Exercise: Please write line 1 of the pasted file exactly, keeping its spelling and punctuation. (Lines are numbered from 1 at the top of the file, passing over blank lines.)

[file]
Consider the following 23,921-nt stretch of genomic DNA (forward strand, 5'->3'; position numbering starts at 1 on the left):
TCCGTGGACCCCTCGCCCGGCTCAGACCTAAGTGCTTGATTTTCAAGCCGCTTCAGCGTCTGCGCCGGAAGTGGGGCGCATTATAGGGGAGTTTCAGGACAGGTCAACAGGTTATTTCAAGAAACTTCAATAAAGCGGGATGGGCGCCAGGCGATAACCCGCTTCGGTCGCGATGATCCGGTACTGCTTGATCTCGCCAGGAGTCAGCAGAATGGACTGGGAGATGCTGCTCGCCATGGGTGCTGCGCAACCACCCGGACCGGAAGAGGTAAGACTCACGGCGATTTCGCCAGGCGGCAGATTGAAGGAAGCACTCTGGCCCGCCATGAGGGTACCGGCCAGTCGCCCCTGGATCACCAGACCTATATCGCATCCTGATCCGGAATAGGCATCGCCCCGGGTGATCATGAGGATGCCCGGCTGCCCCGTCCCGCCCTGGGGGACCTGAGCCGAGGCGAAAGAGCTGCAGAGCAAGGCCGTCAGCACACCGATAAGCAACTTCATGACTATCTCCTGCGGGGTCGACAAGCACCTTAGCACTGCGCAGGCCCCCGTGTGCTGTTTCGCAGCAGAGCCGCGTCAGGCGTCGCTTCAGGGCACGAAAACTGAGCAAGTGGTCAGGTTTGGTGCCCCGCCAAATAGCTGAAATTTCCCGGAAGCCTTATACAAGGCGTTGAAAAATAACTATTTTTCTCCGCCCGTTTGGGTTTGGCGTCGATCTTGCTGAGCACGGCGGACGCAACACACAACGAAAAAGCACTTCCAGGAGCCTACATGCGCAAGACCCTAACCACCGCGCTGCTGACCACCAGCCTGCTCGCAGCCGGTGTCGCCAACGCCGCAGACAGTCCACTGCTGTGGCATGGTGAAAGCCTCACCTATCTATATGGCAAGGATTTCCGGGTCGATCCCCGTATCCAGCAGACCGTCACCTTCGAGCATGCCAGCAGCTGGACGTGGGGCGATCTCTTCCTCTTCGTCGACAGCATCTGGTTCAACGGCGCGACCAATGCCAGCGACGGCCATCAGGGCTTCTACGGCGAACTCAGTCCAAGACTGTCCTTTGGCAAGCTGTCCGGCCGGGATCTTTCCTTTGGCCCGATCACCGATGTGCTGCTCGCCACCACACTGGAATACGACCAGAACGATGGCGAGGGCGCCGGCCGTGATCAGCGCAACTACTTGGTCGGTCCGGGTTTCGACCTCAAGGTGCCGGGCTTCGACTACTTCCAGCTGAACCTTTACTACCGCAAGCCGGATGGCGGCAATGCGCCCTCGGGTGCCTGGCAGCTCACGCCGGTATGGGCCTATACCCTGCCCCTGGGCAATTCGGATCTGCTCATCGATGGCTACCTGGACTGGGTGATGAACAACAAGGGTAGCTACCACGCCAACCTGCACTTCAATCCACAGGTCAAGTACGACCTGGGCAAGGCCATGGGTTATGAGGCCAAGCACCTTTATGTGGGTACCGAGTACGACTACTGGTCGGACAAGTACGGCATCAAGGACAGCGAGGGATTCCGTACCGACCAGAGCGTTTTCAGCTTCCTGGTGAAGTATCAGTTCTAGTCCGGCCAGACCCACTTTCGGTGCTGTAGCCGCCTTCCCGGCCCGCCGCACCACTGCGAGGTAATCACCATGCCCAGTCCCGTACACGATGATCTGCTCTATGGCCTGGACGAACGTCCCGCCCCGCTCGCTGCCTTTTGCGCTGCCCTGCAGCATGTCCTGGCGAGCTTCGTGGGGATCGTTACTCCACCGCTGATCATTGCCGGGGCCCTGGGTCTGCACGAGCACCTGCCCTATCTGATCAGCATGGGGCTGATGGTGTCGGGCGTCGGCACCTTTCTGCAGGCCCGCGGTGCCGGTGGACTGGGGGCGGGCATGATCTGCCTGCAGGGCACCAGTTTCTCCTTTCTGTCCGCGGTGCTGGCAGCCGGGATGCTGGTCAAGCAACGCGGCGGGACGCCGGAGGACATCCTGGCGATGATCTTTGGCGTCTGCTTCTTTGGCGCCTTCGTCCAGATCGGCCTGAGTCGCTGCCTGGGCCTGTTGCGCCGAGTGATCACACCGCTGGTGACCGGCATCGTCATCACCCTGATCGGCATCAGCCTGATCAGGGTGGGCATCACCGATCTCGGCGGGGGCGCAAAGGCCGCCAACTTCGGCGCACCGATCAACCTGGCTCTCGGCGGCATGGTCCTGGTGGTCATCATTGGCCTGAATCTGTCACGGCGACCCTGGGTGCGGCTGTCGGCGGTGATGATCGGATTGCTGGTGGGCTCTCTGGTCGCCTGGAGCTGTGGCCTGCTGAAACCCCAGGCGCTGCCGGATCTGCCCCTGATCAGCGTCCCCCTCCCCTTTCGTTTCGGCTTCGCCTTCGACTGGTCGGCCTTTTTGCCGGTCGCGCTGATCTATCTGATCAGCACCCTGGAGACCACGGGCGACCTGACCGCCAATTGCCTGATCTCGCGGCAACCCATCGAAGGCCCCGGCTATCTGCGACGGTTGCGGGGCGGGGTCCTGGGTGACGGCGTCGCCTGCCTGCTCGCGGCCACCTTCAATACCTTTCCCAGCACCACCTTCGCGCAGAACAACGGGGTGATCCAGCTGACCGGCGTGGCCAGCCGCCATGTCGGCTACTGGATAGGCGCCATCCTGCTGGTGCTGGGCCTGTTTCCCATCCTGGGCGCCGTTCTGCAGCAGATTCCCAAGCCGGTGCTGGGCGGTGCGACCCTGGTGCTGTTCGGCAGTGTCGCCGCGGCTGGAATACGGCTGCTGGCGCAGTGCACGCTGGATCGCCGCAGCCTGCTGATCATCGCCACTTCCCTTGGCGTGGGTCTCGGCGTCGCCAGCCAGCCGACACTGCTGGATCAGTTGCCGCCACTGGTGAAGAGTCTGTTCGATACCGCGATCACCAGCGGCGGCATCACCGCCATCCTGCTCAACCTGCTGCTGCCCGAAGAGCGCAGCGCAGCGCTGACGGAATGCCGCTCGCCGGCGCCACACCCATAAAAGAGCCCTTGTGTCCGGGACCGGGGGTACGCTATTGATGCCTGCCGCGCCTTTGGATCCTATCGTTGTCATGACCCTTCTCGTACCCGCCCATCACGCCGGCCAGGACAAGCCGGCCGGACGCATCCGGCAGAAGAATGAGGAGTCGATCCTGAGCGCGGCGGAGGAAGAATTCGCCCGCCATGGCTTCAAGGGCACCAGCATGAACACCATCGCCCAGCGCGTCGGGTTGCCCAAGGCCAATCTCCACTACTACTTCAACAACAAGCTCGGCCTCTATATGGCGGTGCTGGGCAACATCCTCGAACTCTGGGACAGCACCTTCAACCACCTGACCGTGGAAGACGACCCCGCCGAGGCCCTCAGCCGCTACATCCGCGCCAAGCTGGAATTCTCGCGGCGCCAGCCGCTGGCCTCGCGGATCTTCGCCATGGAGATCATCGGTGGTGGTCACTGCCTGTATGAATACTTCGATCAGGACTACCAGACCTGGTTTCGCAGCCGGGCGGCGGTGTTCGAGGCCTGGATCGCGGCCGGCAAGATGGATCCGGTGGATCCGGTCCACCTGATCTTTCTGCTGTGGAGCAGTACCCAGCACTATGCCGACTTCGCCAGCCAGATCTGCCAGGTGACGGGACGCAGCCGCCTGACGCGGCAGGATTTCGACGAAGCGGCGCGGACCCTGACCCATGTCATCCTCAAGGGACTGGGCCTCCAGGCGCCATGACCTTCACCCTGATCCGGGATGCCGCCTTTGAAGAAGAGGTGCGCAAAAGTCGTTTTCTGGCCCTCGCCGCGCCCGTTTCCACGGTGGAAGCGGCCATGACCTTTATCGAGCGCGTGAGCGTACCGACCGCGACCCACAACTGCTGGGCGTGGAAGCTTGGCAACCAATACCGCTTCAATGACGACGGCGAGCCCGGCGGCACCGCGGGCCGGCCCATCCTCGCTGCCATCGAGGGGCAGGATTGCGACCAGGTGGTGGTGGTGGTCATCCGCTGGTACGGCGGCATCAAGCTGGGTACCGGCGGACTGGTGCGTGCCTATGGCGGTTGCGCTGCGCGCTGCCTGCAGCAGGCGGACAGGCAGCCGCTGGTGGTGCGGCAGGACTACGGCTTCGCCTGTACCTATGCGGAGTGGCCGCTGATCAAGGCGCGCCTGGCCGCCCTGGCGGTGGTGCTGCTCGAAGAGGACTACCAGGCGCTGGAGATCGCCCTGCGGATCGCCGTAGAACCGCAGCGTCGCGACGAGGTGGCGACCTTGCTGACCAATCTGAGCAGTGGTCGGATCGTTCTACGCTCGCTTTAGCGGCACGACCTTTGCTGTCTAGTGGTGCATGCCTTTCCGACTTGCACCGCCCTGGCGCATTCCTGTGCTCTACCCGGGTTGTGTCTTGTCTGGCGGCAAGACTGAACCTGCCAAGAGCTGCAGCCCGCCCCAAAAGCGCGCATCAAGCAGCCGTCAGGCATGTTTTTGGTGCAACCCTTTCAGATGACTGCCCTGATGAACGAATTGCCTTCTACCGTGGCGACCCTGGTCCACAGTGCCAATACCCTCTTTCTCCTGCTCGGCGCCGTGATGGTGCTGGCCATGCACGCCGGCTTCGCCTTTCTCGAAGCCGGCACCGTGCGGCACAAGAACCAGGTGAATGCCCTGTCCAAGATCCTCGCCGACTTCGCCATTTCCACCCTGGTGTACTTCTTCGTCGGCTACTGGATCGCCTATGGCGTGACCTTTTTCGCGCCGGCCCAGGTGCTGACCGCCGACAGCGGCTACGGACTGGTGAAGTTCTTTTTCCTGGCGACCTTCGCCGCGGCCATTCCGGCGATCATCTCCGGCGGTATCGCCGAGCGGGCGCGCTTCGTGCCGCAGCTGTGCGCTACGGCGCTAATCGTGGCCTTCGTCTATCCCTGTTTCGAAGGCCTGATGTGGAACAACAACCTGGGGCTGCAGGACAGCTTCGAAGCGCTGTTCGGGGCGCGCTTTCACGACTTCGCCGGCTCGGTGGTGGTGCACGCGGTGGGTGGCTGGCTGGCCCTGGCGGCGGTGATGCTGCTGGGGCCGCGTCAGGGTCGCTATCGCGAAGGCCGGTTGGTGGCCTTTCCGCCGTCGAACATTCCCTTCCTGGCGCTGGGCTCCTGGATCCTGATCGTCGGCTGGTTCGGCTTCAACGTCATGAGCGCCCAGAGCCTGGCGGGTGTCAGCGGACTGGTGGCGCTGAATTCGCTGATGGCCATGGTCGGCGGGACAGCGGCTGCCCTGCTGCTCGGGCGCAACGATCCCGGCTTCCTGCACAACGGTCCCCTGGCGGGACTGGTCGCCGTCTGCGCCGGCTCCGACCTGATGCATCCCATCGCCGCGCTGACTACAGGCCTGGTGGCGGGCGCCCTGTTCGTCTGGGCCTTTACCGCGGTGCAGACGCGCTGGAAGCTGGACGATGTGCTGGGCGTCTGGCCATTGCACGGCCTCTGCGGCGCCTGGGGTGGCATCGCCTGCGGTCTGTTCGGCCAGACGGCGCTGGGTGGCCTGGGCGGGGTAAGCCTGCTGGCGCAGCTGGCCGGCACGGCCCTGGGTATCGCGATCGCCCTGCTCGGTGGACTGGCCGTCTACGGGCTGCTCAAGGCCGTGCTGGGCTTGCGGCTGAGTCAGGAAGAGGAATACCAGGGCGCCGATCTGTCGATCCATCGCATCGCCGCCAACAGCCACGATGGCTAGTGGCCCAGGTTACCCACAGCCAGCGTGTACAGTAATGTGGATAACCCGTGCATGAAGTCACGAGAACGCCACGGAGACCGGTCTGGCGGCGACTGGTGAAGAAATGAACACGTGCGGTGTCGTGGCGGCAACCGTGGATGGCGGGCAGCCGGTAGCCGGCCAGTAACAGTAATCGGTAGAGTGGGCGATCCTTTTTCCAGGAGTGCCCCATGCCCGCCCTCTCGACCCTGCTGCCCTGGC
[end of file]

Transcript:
Consider the following 23,921-nt stretch of genomic DNA (forward strand, 5'->3'; position numbering starts at 1 on the left):